Disappearance Of The Bad Debts-Building Technology Ecosystem To Create Transparency And Weed Out Bad Cases Early!

Meghna Suryakumar, Founder & CEO, CrediwatchIndia’s formal banking sector has been grappling with bad debts since years, and the broader economy is starting to face the repercussions. Information disclosed by the Reserve Bank of India (RBI) under the Right to Information (RTI) Act, revealed that public sector banks in the country have virtually lost Rs 1.07 lakh crore in bad debts, owing to 88 biggest defaulters. According to central bank data reviewed by Reuters, Indian banks wrote off over $30 billion worth of bad debt in the fiscal year ending on June 30. The write-offs indicate the severity of the bad loan crisis in India, which poses a huge threat to the country’s economic growth. In fact, Indian banks now hold the distinction of having the world’s worst bad loan ratio. To add to the misery, the fears of an economic slump have also affected the NFBCs and digital lending platforms. The scenario yet again draws attention to the inefficiency of the traditional credit rating and underwriting methods, and calls for the need for a robust, tech-driven credit rating system. An obvious query that follows is – how technological interventions can help lenders mitigate risks and weed out bad cases early on. Advances in the fields of AI, ML and Big Data have made it possible for financial institutions to tap into alternative sources of data that have not been assessed previously and make more informed lending decisions.

Diving deep into alternative data
Alternative data has become the buzzwords of sorts in the financial services industry, and rightly so. With the help of Big Data, lenders can have a comprehensive picture of the prospective borrower, drawing meaningful insights from a vast pool of alternative data sets that may include promoter backgrounds, statutory payment statues,litigation history, defaulter list scans, international trade data, compliance,
utility bill payment history and adverse media sentiment to name a few. Underwriting models that combine traditional scores with alternative data can create accurate borrower profiles by improving the accuracy of default predictions. The use of alternative data in credit rating and underwriting presents not only helps financial institutes improve their risk assessment ability, but also provides greater access to credit to the unserved/underserved segments of small businesses. This can address the massive lending gap that is attributed to credit discrimination. In a nutshell, alternative data presents a win-win situation for both lenders and borrowers.

Automated decision-making for quicker loan processing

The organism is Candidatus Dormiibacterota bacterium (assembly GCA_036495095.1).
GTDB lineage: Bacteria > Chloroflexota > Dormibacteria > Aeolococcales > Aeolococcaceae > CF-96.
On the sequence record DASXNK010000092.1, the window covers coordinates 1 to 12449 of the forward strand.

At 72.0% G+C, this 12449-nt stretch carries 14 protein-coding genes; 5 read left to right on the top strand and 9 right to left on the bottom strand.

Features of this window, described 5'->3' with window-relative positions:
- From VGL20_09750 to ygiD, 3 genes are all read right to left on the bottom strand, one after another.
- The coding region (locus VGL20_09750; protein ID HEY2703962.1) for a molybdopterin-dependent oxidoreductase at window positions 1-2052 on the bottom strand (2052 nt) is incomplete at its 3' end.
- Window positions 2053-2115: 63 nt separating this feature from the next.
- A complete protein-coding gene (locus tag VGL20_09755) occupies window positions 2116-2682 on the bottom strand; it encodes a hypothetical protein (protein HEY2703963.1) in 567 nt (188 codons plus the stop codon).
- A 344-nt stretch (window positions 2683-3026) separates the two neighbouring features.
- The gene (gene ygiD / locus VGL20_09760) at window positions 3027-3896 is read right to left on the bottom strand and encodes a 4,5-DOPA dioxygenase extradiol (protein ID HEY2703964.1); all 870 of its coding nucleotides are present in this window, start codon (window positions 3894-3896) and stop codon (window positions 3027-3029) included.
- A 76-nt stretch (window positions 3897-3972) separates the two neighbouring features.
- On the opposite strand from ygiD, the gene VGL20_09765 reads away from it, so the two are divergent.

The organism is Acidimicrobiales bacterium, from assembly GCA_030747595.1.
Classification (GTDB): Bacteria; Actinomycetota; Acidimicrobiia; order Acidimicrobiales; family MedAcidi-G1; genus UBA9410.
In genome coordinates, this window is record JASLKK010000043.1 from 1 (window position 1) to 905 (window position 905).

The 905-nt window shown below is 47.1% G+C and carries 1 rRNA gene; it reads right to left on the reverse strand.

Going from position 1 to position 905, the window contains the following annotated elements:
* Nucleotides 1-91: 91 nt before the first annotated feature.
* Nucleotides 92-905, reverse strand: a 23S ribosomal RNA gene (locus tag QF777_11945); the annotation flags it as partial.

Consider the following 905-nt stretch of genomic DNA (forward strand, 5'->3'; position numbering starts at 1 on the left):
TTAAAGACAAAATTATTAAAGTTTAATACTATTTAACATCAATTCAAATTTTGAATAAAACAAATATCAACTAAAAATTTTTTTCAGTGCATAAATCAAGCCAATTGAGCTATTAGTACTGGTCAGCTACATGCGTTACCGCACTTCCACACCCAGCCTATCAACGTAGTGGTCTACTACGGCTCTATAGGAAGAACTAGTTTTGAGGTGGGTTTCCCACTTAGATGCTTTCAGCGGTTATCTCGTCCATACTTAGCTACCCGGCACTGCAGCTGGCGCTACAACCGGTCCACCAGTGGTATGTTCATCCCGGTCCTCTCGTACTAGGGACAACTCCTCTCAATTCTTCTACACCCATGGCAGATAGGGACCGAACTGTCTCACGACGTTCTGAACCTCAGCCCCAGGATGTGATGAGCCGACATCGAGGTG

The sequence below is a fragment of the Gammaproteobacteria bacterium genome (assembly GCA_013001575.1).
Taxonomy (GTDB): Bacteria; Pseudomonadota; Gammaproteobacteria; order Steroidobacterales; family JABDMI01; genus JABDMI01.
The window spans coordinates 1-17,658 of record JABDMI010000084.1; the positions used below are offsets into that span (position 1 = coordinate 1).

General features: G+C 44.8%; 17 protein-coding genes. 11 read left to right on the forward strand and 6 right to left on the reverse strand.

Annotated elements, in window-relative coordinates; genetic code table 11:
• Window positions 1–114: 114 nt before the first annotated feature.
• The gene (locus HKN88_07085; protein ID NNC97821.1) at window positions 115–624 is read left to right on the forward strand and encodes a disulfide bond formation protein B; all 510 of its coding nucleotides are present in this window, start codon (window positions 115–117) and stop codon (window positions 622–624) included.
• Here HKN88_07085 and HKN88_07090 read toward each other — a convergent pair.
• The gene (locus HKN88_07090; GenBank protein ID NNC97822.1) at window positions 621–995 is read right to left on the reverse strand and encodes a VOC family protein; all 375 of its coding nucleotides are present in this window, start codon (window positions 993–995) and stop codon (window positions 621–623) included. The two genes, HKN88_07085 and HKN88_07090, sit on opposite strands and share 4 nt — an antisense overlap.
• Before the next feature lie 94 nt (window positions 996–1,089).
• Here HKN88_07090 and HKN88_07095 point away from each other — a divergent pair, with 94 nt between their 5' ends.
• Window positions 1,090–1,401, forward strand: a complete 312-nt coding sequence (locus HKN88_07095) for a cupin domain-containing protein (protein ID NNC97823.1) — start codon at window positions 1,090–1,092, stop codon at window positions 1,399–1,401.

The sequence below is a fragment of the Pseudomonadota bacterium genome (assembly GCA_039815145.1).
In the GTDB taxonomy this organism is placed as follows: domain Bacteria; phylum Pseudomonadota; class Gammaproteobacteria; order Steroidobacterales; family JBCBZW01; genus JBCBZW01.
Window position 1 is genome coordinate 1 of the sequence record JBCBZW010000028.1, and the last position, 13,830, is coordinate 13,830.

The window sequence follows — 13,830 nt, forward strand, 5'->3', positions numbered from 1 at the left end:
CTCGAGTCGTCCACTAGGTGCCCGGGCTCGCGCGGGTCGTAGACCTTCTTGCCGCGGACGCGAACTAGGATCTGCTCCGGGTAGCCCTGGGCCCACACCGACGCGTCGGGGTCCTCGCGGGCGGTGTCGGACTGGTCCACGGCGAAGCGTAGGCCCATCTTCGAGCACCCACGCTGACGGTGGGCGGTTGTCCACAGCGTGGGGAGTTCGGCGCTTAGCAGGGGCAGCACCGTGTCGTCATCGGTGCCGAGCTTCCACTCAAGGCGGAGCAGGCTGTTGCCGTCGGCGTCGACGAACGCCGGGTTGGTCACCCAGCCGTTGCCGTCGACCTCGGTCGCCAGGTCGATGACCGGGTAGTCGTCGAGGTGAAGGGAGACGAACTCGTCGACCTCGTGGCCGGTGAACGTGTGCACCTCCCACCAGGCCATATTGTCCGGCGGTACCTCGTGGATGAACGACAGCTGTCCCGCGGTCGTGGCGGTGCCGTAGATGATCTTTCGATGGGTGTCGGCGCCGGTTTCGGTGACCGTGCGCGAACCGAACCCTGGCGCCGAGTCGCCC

Modern technologies hold great promise for automating and streamlining credit underwriting. Traditionally, financial institutes have been using a manual process for scoring and approving or rejecting loans, wherein a group of analysts score each loan against a set of financial metrics that are in place to determine the borrower’s acceptability. Needless to say, this entire process is not only time-consuming, but also more error-prone. However, a data-driven, automated scoring system is capable of analyzing quantitative and qualitative risk factors to give accurate credit scores in near real-time. This subsequently enables rapid processing and approval loans, resulting in a seamless customer onboarding process. Moreover, an automated scoring system allows credit underwriters to focus on more complex aspects that might require human intervention, like looking into other contingencies that the data may not reveal. While fully automated decision-making may not be feasible for complex, high-value loans, it can certainly help banks and NBFCs increase consistency in their credit underwriting method.

Credit-risk analysis with machine learning
The credit-risk analysis essentially refers to assessing the possibility of the borrower’s failure to repay the loans and the loss caused to the financer. When done manually, credit-risk assessment can take up to days and runs higher risks of mistakes. This is where machine learning comes to the rescue. ML-based tools have the ability to identify complex, nonlinear patterns within large volumes of data, which paves the way for a more accurate credit-risk analysis. Based on such analysis, lenders can then decide the true credit-worthiness of the borrower and significantly reduce default cases. By incorporating powerful algorithms such as artificial neural networks, random forest and boosting, financial institutes can improve their operational efficiency while addressing the early warning signs.

Given India’s history of bad debts, moving beyond conventional credit models is no longer an option, but a necessity. There is an imminent need for large-scale adoption of technologies like AI, ML and Big Data in credit scoring and underwriting process to facilitate better decision-making for lenders. After all, technology is the key to solving the critical challenges faced by the Indian banking and finance sector.